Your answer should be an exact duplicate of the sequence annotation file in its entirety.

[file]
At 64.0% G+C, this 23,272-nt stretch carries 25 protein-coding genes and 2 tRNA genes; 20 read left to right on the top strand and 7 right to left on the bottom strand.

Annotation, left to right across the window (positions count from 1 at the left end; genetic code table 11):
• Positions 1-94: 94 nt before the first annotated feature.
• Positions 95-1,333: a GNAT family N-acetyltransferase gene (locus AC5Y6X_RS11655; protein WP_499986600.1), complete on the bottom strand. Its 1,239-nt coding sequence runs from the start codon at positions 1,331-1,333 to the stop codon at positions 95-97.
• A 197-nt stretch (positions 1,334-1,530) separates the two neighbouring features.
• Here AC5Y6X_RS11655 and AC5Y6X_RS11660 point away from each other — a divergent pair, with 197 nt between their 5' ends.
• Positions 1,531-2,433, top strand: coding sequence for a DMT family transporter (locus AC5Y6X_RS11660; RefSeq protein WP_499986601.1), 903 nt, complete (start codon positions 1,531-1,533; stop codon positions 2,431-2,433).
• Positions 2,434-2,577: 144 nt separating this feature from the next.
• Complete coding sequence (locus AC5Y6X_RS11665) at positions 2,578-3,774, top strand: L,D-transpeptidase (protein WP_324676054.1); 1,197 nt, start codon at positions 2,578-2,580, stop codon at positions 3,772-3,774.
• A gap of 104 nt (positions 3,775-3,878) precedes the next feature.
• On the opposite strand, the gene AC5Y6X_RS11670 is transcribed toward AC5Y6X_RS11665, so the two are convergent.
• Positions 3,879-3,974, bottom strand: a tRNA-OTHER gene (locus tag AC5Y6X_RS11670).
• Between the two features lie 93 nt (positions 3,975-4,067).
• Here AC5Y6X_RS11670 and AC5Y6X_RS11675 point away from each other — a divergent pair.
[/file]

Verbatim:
At 64.0% G+C, this 23,272-nt stretch carries 25 protein-coding genes and 2 tRNA genes; 20 read left to right on the top strand and 7 right to left on the bottom strand.

Annotation, left to right across the window (positions count from 1 at the left end; genetic code table 11):
• Positions 1-94: 94 nt before the first annotated feature.
• Positions 95-1,333: a GNAT family N-acetyltransferase gene (locus AC5Y6X_RS11655; protein WP_499986600.1), complete on the bottom strand. Its 1,239-nt coding sequence runs from the start codon at positions 1,331-1,333 to the stop codon at positions 95-97.
• A 197-nt stretch (positions 1,334-1,530) separates the two neighbouring features.
• Here AC5Y6X_RS11655 and AC5Y6X_RS11660 point away from each other — a divergent pair, with 197 nt between their 5' ends.
• Positions 1,531-2,433, top strand: coding sequence for a DMT family transporter (locus AC5Y6X_RS11660; RefSeq protein WP_499986601.1), 903 nt, complete (start codon positions 1,531-1,533; stop codon positions 2,431-2,433).
• Positions 2,434-2,577: 144 nt separating this feature from the next.
• Complete coding sequence (locus AC5Y6X_RS11665) at positions 2,578-3,774, top strand: L,D-transpeptidase (protein WP_324676054.1); 1,197 nt, start codon at positions 2,578-2,580, stop codon at positions 3,772-3,774.
• A gap of 104 nt (positions 3,775-3,878) precedes the next feature.
• On the opposite strand, the gene AC5Y6X_RS11670 is transcribed toward AC5Y6X_RS11665, so the two are convergent.
• Positions 3,879-3,974, bottom strand: a tRNA-OTHER gene (locus tag AC5Y6X_RS11670).
• Between the two features lie 93 nt (positions 3,975-4,067).
• Here AC5Y6X_RS11670 and AC5Y6X_RS11675 point away from each other — a divergent pair.